Jennings has longtime friend as sounding board
MIAMI -- Their friendship dates back more than 30 years, when they were growing up in Mobile, Ala. They previously worked together in the Mariners' organization, and now they are side by side in the Marlins' dugout.
Dan Jennings agreed to become Marlins manager under the condition his longtime buddy, Mike Goff, would be his bench coach.
Goff had been Miami's advance scout while Jennings was the general manager. Without any previous professional coaching or managing experience, Jennings wanted his sounding board in the dugout to be a trusted ally.
"You never know in life what's going to happen," Goff said. "I stayed on the development side. He stayed on the scouting side. Somehow we crossed paths again."
Jennings is leaning heavily on Goff's input regarding game strategy.
"When you sit in this dugout, this game is 100 mph," Goff said. "When the game gets into that sixth, seventh, eighth inning, when the manager gets involved as far as making decisions, it's about 150 mph, especially for someone who hasn't been in the dugout for a long time."
The Marlins are aware there are going to be some early growing pains as different situations surface.
"It's just a matter of getting him to slow down and to think the situation out," Goff said. "Get his mind thinking two, three innings ahead. It takes a little time to do that. That's what I've got to do for him. That's what Chuck Hernandez, the pitching coach, has got to do for him."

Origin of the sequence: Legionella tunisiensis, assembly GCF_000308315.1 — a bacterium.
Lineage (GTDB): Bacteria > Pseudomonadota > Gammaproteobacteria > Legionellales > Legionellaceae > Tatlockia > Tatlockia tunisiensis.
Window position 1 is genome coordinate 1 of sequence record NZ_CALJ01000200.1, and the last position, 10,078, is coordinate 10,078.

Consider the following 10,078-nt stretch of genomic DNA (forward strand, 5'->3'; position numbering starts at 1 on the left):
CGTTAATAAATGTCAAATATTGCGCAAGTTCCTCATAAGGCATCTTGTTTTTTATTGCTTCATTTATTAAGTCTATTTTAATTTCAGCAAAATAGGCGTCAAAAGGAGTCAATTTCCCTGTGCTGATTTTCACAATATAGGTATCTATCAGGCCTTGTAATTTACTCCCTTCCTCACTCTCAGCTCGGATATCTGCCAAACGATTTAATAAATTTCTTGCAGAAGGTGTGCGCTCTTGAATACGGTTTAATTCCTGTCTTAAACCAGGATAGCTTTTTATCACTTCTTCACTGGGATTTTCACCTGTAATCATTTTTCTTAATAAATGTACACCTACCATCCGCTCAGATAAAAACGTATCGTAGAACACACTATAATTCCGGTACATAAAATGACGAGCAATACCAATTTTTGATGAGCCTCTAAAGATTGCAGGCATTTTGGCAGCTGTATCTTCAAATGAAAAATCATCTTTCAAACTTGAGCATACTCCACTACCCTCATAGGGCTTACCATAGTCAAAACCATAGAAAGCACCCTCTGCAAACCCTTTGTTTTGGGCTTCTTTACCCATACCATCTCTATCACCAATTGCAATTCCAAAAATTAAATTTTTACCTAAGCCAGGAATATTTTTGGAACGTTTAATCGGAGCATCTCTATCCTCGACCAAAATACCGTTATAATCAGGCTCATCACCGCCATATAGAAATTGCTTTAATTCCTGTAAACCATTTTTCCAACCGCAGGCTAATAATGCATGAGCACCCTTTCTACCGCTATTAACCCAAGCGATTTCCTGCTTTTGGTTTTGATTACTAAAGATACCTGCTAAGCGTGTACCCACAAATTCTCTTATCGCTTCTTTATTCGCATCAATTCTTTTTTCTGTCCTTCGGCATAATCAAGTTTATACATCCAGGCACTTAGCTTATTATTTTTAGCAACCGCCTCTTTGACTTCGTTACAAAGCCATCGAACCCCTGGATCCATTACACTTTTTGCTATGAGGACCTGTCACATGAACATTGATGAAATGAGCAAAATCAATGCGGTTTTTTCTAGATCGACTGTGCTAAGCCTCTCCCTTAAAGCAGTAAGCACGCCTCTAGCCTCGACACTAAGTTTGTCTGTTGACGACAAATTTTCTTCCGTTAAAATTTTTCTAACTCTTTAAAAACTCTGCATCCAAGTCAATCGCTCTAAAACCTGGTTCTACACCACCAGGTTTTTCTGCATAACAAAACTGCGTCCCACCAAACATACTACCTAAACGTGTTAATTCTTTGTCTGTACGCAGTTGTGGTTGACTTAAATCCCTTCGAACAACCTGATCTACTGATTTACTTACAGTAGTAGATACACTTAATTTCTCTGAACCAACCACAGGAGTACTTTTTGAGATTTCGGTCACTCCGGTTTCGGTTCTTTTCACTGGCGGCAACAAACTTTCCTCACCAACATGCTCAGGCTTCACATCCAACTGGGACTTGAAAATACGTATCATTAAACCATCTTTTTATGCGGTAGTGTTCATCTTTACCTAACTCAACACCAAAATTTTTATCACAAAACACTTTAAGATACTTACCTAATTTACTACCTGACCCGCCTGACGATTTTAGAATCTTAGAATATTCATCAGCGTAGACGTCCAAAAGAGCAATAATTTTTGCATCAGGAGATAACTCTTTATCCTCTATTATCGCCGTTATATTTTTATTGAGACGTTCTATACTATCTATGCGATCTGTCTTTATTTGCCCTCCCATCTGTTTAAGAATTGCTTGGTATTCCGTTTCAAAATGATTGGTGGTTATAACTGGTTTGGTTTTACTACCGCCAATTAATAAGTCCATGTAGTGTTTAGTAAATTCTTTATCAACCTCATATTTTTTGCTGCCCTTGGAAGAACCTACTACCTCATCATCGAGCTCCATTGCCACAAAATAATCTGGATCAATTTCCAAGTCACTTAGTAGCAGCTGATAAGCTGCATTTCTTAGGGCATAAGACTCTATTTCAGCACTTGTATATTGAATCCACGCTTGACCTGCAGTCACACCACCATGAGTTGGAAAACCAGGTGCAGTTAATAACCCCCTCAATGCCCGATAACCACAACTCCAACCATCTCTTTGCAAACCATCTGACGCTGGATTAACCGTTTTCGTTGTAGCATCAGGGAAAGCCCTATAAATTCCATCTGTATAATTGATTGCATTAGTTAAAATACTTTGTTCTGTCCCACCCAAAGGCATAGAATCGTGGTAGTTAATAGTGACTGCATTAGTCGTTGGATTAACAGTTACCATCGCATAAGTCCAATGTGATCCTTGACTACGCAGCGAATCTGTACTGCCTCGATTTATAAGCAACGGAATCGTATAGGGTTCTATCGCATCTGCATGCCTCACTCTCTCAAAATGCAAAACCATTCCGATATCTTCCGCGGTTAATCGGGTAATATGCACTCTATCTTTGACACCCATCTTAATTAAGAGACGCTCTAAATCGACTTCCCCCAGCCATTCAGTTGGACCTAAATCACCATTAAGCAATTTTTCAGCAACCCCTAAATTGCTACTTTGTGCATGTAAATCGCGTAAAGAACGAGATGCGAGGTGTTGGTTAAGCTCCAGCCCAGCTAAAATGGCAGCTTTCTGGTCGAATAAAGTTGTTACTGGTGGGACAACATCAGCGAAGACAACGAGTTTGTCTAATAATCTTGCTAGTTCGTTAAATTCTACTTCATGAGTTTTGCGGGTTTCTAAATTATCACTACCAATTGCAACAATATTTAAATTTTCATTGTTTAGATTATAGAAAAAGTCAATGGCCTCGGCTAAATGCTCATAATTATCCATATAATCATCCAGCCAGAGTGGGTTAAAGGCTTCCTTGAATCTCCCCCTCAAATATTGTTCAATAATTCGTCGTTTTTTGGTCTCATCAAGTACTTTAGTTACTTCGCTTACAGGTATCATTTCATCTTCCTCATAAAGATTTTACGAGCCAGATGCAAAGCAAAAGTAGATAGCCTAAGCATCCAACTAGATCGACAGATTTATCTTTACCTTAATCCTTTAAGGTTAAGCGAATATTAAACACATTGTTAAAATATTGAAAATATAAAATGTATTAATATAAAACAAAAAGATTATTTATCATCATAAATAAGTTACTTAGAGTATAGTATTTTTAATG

The Marlins understand there will be plenty of second-guessing and scrutiny over the decision to transition their GM to manager. Whenever there is a questionable move, it will be dissected by the media.
It happened over a double-switch in Tuesday's 4-2 loss, when Jennings placed Ichiro Suzuki in the ninth spot, and had the pitcher hit cleanup behind Giancarlo Stanton. Marcell Ozuna was taken out, with Ichiro taking over in center field.
The Marlins had already planned on sliding Justin Bour, who has hit cleanup, into the fourth spot when it was the pitcher's turn to hit.
Second-guessing is part of the game. But Goff notes Jennings has the people skills to pull this unorthodox transition off.
"D.J. is a born leader," Goff said. "There's no question about it. It's going to take a little bit of time for these guys to adjust to him. He's always had the ability to make people feel and perform better than what they are, which is what it takes in a great manager. It takes that mentality to get people to play above their ability."